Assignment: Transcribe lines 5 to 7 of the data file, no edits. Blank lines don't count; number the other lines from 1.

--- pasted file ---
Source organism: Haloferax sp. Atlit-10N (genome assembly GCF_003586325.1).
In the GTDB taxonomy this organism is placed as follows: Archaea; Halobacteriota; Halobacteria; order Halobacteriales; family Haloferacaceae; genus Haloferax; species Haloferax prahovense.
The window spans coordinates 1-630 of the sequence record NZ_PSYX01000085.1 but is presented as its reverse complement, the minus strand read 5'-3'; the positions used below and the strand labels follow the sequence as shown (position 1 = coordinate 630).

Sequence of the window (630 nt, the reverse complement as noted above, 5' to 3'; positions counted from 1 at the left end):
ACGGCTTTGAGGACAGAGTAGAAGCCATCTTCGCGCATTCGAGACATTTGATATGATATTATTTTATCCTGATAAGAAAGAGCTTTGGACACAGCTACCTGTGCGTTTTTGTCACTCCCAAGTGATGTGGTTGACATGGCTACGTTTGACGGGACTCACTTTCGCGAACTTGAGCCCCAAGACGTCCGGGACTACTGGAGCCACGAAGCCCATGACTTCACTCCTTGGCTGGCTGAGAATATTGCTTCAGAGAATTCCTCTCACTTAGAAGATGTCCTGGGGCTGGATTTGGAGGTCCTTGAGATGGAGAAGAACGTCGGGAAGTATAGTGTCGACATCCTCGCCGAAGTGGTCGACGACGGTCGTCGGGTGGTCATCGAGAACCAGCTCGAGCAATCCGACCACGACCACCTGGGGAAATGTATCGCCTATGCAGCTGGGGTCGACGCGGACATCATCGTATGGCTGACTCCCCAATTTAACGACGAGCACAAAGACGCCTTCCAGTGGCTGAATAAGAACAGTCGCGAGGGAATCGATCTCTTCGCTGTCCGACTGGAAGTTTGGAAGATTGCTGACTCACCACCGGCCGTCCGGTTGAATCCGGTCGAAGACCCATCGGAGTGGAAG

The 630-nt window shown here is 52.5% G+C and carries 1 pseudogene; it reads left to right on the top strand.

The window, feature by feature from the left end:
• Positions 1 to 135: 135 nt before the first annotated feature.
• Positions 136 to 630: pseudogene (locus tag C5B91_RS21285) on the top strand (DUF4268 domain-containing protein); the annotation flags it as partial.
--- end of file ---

ACGGCTTTGAGGACAGAGTAGAAGCCATCTTCGCGCATTCGAGACATTTGATATGATATTATTTTATCCTGATAAGAAAGAGCTTTGGACACAGCTACCTGTGCGTTTTTGTCACTCCCAAGTGATGTGGTTGACATGGCTACGTTTGACGGGACTCACTTTCGCGAACTTGAGCCCCAAGACGTCCGGGACTACTGGAGCCACGAAGCCCATGACTTCACTCCTTGGCTGGCTGAGAATATTGCTTCAGAGAATTCCTCTCACTTAGAAGATGTCCTGGGGCTGGATTTGGAGGTCCTTGAGATGGAGAAGAACGTCGGGAAGTATAGTGTCGACATCCTCGCCGAAGTGGTCGACGACGGTCGTCGGGTGGTCATCGAGAACCAGCTCGAGCAATCCGACCACGACCACCTGGGGAAATGTATCGCCTATGCAGCTGGGGTCGACGCGGACATCATCGTATGGCTGACTCCCCAATTTAACGACGAGCACAAAGACGCCTTCCAGTGGCTGAATAAGAACAGTCGCGAGGGAATCGATCTCTTCGCTGTCCGACTGGAAGTTTGGAAGATTGCTGACTCACCACCGGCCGTCCGGTTGAATCCGGTCGAAGACCCATCGGAGTGGAAG

The 630-nt window shown here is 52.5% G+C and carries 1 pseudogene; it reads left to right on the top strand.

The window, feature by feature from the left end: